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As India threatens retaliation, European Commission says preventing carbon leakage sole aim of CBAM

The Carbon Border Adjustment Mechanism (CBAM) aims to set a fair price on the carbon emitted during the production of energy-intensive products, like iron, steel, cement, fertilizers and aluminium, entering the EU.
Last Updated : 09 December 2023, 03:43 IST

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Dubai: The European Commission on Friday said the sole aim of CBAM -- a tax the European Union plans to impose on energy-intensive goods from countries like India and China -- is to prevent carbon leakage, a situation where companies decide to shift out their production from a country with stringent policies.

European Commissioner Wopke Hoekstra made this statement at a press conference at the UN climate talks here even as India's Commerce and Industry Minister Piyush Goyal threatened retaliatory action at an event in New Delhi.

Hoekstra said, 'CBAM's sole aim is to prevent carbon leakage.' Peter Liese, a German politician and a member of the European Parliament, said the bloc aims to reduce emissions by 55 percent by 2030 and that achieving such a significant reduction without CBAM would not be feasible.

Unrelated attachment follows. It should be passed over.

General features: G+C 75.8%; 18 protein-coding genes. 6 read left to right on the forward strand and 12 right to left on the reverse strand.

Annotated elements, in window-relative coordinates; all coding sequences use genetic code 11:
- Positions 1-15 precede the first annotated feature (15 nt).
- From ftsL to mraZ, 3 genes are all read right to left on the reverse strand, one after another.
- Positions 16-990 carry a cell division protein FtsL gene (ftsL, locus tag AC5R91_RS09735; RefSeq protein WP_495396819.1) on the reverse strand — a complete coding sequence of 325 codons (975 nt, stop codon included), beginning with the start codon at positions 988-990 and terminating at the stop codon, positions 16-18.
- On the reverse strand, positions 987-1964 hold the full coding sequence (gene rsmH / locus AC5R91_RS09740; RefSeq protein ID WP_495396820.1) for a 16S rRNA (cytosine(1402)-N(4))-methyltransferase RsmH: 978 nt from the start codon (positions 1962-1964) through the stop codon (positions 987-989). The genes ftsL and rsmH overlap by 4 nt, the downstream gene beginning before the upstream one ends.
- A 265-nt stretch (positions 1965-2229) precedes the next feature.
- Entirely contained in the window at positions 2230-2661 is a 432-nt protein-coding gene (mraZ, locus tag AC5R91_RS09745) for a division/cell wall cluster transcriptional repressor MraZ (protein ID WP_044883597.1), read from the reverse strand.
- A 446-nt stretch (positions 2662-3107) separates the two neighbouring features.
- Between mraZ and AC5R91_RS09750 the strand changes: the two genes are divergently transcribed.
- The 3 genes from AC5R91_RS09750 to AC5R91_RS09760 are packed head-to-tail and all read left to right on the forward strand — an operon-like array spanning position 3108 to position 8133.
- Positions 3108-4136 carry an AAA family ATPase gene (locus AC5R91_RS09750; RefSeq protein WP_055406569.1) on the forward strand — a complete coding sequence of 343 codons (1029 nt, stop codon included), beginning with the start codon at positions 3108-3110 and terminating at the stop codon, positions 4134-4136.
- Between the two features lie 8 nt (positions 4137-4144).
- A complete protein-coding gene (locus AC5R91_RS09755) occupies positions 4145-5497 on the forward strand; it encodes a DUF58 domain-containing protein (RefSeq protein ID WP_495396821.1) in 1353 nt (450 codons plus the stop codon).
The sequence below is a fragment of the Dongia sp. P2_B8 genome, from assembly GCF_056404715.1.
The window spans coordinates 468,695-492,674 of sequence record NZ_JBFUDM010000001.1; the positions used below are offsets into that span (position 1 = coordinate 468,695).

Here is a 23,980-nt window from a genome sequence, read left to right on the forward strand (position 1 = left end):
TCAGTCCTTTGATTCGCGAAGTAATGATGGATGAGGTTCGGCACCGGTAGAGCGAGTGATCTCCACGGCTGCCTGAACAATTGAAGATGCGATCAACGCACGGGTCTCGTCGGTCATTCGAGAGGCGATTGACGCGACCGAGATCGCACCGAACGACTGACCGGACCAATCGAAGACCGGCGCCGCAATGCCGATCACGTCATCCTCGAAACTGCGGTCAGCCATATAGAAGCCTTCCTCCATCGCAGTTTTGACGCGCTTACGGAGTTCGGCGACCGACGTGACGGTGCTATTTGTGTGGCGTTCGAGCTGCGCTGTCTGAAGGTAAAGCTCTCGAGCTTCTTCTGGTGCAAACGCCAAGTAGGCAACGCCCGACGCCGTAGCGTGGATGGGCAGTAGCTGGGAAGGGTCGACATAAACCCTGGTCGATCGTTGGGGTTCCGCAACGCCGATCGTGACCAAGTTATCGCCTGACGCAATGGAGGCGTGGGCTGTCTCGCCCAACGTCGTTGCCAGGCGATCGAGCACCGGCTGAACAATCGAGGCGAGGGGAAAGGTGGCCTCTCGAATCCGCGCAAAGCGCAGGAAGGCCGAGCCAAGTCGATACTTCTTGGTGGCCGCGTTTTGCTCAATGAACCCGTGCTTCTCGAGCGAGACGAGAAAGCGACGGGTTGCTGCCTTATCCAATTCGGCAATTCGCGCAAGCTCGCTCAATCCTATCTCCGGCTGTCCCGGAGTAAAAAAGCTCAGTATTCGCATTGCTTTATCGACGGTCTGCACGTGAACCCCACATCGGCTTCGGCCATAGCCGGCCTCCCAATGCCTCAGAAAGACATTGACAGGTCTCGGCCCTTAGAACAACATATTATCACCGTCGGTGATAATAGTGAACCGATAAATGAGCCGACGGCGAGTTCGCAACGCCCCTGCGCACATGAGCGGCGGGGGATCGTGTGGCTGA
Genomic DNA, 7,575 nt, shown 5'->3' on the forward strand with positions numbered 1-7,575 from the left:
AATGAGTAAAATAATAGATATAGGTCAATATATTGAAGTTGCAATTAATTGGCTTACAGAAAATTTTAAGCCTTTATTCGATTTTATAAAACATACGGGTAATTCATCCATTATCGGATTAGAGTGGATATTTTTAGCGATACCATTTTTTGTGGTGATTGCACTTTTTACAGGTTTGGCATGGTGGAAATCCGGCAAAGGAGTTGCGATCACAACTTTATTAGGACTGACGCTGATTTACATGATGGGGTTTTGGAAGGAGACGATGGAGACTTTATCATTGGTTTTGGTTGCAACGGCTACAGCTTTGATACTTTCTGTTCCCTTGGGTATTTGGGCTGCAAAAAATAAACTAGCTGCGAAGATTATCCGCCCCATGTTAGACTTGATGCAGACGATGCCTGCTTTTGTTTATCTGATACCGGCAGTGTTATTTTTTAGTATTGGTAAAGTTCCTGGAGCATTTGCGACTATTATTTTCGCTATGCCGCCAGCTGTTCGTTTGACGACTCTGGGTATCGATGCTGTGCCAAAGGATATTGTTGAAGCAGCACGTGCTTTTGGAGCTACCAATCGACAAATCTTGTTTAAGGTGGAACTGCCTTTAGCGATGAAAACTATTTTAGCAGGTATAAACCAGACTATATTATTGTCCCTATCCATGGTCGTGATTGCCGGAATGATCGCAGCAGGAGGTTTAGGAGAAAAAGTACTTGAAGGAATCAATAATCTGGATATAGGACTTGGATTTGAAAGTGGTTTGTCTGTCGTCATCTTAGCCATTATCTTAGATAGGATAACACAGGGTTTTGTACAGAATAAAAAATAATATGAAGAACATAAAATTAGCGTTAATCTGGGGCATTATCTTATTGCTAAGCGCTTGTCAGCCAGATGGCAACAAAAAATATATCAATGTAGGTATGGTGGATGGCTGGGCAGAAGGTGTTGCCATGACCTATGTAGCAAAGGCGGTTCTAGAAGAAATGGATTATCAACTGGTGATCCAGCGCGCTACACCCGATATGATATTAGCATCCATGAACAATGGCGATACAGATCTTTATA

Stressing that CBAM is crucial for funding the bloc's climate goals, he cautioned that any attempt to dismantle it would have far-reaching consequences beyond its scope. 'Any agenda to destroy CBAM will destroy much more than that.'

After the G20 Summit in Delhi spotlighted the issue, the BASIC group of countries (Brazil, South Africa, India, and China) have raised concerns at COP28 in Dubai, saying this will harm livelihoods and economic growth.

The Carbon Border Adjustment Mechanism (CBAM) aims to set a fair price on the carbon emitted during the production of energy-intensive products, like iron, steel, cement, fertilizers and aluminium, entering the EU. It also encourages cleaner industrial production in non-EU countries. Companies meeting the EU's carbon emission standards are exempt from this.

The carbon tax will come into effect from January 1, 2026. During the trial period, which started on October 1, 2023, companies from seven carbon-intensive sectors, including steel, cement, fertiliser, aluminium and hydrocarbon products, have to share emissions data with the EU.

A recent study by the United Nations Conference on Trade and Development (2021) shows that through CBAM, a USD 44 per tonne carbon tax would cut leakage by more than half, from 13.3 percent to 5.2 percent.

According to a study conducted by New Delhi-based public policy think tank Centre for Social and Economic Progress (CSEP), Indian exporters of steel and aluminium could lose up to USD 2 billion due to border taxation in European countries, bearing in mind that, India was the eighth-largest exporter of iron and steel to the EU in 2019.

Some believe that while carbon taxes may prompt producers to reduce emissions, it diverts the focus of resource-deficient countries from adapting to climate impacts to cutting emissions.

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Published 09 December 2023, 03:43 IST

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